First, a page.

Galaxy S8 isn’t just going to be fast when you talk about raw speed, but also Samsung is intending on implementing a new security feature that’s going to be much faster than ultrasonic fingerprint recognition. By now you may have heard that Samsung is planning to get rid of the home button, and perhaps decrease the bezels on the Galaxy S8 but the obvious question was “What happens to the fingerprint scanner?”
I, for one, believed Samsung would probably use Qualcomm’s SenseID which uses ultrasonics to detect fingerprints more accurately and can be implemented right onto the display. Turns out, Samsung is probably looking at something even faster and accurate.
Optical fingerprint recognition
Sam Mobile reports that the Samsung Galaxy S8 will feature an optical fingerprint scanner housed under the seamless glass of its front display. The site claims that optical recognition is both faster and more accurate than the kind of ultrasonic fingerprint scanning made possible by Qualcomm’s Sense ID. Faster, probably but accuracy I’m not so sure of.
So far there has not been any smartphone to utilize optical fingerprint recognition technology, meaning that Samsung could be the first. But wait a minute, there’s a reason why no one else has implemented it yet.
Optical fingerprint scanners are stupidly easy to fool and are the oldest method of capturing and comparing fingerprints. As the name suggests, this technique relies on capturing an optical image, essentially a photograph, and using algorithms to detect unique patterns on the surface, such as ridges or unique marks, by analysing the lightest and darkest areas of the image.
As the technology is only capturing a 2D picture, prosthetics and even other pictures of good enough quality can be used to fool this particular design. You may have seen this happen in movies so many times. This type of scanner really isn’t secure enough to trust your most sensitive details to.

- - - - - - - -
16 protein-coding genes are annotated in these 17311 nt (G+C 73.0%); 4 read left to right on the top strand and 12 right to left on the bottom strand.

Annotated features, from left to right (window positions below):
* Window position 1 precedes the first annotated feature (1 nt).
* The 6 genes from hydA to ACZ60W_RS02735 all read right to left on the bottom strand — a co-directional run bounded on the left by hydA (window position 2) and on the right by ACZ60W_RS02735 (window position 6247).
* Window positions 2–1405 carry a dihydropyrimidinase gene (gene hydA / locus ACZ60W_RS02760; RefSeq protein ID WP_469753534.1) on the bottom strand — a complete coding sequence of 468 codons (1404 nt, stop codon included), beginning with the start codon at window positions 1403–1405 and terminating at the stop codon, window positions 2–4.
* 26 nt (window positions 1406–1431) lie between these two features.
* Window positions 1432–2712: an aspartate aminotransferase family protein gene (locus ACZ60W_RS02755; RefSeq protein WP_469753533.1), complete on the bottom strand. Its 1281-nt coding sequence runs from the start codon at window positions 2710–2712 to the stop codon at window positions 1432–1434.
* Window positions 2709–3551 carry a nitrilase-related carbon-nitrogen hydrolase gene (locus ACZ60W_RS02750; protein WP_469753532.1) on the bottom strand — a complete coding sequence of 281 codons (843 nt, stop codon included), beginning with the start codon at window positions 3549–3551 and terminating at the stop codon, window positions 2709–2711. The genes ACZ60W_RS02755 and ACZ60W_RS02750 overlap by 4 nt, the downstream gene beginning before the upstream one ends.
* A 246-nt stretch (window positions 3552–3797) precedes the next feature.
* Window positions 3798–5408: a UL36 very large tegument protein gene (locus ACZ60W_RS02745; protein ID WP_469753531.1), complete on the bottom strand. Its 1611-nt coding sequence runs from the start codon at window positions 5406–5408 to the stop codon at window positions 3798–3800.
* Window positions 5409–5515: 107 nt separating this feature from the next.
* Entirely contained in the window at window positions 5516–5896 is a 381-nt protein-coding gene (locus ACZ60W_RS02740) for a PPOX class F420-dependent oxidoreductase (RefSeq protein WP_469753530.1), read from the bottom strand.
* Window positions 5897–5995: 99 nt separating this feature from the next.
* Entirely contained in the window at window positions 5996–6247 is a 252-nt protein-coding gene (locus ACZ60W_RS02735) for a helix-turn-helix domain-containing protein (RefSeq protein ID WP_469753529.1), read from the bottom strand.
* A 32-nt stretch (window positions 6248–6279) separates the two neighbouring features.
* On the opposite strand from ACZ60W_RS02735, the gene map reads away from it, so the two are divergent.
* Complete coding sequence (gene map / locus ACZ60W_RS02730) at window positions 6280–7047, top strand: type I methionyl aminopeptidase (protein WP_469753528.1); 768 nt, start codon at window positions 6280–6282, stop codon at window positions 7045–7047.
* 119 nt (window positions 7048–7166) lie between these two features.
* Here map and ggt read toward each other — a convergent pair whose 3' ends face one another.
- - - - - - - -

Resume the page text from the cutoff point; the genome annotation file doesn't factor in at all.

Capacitive sensors like Apple’s TouchID or Ultrasonic scanners like SenseID are far superior in terms of security and Samsung also has Samsung Pay involved in the mix so for Samsung users, who do use Samsung Pay, this can turn out to be a disaster. And Samsung can’t afford that when Samsung Pay’s security flaw recently made a few headlines, not to forget the Galaxy Note 7.
Even if we were to believe that Samsung is working on upgrading this old technology, it would need to be a significant advancement over even the advanced kind of electro-optical scanner that can distinguish between a live finger and an image of a finger. And why would Samsung spend money, time and resources in upgrading an old technology rather than adopting a newer one, especially one that fits the bill here (SenseID)? Beats me.
So I’d suggest don’t hold your hopes up, and if Samsung does indeed go this route, it will be interesting to see how they do it. What do you think?
Via : Sam Mobile